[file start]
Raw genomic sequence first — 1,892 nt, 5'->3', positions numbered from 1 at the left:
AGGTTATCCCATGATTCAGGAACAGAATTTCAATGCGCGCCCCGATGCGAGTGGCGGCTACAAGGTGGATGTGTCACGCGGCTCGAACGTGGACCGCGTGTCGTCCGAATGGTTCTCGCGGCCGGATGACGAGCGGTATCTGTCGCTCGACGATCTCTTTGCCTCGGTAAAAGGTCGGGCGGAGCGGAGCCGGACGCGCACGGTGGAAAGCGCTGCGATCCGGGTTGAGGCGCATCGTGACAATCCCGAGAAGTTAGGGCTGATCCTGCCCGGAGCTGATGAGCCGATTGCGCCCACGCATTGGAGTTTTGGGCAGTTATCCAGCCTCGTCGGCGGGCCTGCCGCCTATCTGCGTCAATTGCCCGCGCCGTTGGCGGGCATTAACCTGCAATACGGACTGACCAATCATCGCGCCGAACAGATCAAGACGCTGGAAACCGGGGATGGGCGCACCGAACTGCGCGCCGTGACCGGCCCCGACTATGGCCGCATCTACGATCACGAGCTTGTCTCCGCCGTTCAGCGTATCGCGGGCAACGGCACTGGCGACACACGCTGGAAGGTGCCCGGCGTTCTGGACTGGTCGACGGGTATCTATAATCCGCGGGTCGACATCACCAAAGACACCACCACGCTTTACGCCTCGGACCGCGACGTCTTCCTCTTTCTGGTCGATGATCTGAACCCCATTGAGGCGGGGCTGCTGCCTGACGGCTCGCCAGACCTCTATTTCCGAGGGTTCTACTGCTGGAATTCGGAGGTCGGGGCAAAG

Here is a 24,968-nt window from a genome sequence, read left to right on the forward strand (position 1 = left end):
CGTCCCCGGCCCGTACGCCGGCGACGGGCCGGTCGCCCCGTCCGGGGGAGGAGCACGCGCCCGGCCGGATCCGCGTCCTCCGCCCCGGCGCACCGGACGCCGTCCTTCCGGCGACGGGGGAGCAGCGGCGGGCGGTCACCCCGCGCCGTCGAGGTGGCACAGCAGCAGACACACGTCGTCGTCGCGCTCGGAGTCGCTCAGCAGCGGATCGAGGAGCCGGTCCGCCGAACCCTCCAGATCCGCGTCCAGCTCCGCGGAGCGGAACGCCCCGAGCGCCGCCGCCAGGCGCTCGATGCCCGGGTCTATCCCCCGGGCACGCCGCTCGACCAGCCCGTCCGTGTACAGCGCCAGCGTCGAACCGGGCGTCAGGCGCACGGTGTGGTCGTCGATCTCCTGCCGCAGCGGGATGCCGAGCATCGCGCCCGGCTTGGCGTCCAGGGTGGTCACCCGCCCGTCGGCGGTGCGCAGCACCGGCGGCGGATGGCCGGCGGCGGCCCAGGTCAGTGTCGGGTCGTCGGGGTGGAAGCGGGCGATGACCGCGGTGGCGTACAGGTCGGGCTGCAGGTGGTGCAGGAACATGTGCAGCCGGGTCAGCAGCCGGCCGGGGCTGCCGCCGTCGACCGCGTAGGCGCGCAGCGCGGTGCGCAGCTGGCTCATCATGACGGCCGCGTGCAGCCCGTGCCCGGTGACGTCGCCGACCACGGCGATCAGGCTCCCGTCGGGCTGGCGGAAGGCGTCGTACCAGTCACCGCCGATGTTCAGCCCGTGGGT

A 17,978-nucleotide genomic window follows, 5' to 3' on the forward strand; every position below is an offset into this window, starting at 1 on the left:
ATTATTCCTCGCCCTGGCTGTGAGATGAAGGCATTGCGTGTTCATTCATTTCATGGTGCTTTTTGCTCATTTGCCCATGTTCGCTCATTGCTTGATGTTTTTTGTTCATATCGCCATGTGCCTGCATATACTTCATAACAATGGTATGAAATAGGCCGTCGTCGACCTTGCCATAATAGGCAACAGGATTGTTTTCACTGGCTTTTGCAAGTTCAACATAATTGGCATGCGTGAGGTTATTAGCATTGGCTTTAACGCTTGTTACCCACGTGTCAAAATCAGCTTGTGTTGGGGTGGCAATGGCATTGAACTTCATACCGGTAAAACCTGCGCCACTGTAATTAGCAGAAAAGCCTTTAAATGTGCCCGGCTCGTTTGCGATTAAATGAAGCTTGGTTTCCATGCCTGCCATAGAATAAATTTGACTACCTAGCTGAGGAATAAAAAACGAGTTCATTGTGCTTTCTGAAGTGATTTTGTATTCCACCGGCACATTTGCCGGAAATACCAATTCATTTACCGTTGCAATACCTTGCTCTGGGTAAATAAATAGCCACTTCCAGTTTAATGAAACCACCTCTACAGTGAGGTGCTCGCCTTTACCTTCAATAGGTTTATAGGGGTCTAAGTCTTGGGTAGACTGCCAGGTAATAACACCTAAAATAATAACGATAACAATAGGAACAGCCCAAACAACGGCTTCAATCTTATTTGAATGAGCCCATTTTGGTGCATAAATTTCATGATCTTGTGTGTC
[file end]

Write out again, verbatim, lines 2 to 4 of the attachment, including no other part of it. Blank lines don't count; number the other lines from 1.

AGGTTATCCCATGATTCAGGAACAGAATTTCAATGCGCGCCCCGATGCGAGTGGCGGCTACAAGGTGGATGTGTCACGCGGCTCGAACGTGGACCGCGTGTCGTCCGAATGGTTCTCGCGGCCGGATGACGAGCGGTATCTGTCGCTCGACGATCTCTTTGCCTCGGTAAAAGGTCGGGCGGAGCGGAGCCGGACGCGCACGGTGGAAAGCGCTGCGATCCGGGTTGAGGCGCATCGTGACAATCCCGAGAAGTTAGGGCTGATCCTGCCCGGAGCTGATGAGCCGATTGCGCCCACGCATTGGAGTTTTGGGCAGTTATCCAGCCTCGTCGGCGGGCCTGCCGCCTATCTGCGTCAATTGCCCGCGCCGTTGGCGGGCATTAACCTGCAATACGGACTGACCAATCATCGCGCCGAACAGATCAAGACGCTGGAAACCGGGGATGGGCGCACCGAACTGCGCGCCGTGACCGGCCCCGACTATGGCCGCATCTACGATCACGAGCTTGTCTCCGCCGTTCAGCGTATCGCGGGCAACGGCACTGGCGACACACGCTGGAAGGTGCCCGGCGTTCTGGACTGGTCGACGGGTATCTATAATCCGCGGGTCGACATCACCAAAGACACCACCACGCTTTACGCCTCGGACCGCGACGTCTTCCTCTTTCTGGTCGATGATCTGAACCCCATTGAGGCGGGGCTGCTGCCTGACGGCTCGCCAGACCTCTATTTCCGAGGGTTCTACTGCTGGAATTCGGAGGTCGGGGCAAAG

Here is a 24,968-nt window from a genome sequence, read left to right on the forward strand (position 1 = left end):
CGTCCCCGGCCCGTACGCCGGCGACGGGCCGGTCGCCCCGTCCGGGGGAGGAGCACGCGCCCGGCCGGATCCGCGTCCTCCGCCCCGGCGCACCGGACGCCGTCCTTCCGGCGACGGGGGAGCAGCGGCGGGCGGTCACCCCGCGCCGTCGAGGTGGCACAGCAGCAGACACACGTCGTCGTCGCGCTCGGAGTCGCTCAGCAGCGGATCGAGGAGCCGGTCCGCCGAACCCTCCAGATCCGCGTCCAGCTCCGCGGAGCGGAACGCCCCGAGCGCCGCCGCCAGGCGCTCGATGCCCGGGTCTATCCCCCGGGCACGCCGCTCGACCAGCCCGTCCGTGTACAGCGCCAGCGTCGAACCGGGCGTCAGGCGCACGGTGTGGTCGTCGATCTCCTGCCGCAGCGGGATGCCGAGCATCGCGCCCGGCTTGGCGTCCAGGGTGGTCACCCGCCCGTCGGCGGTGCGCAGCACCGGCGGCGGATGGCCGGCGGCGGCCCAGGTCAGTGTCGGGTCGTCGGGGTGGAAGCGGGCGATGACCGCGGTGGCGTACAGGTCGGGCTGCAGGTGGTGCAGGAACATGTGCAGCCGGGTCAGCAGCCGGCCGGGGCTGCCGCCGTCGACCGCGTAGGCGCGCAGCGCGGTGCGCAGCTGGCTCATCATGACGGCCGCGTGCAGCCCGTGCCCGGTGACGTCGCCGACCACGGCGATCAGGCTCCCGTCGGGCTGGCGGAAGGCGTCGTACCAGTCACCGCCGATGTTCAGCCCGTGGGT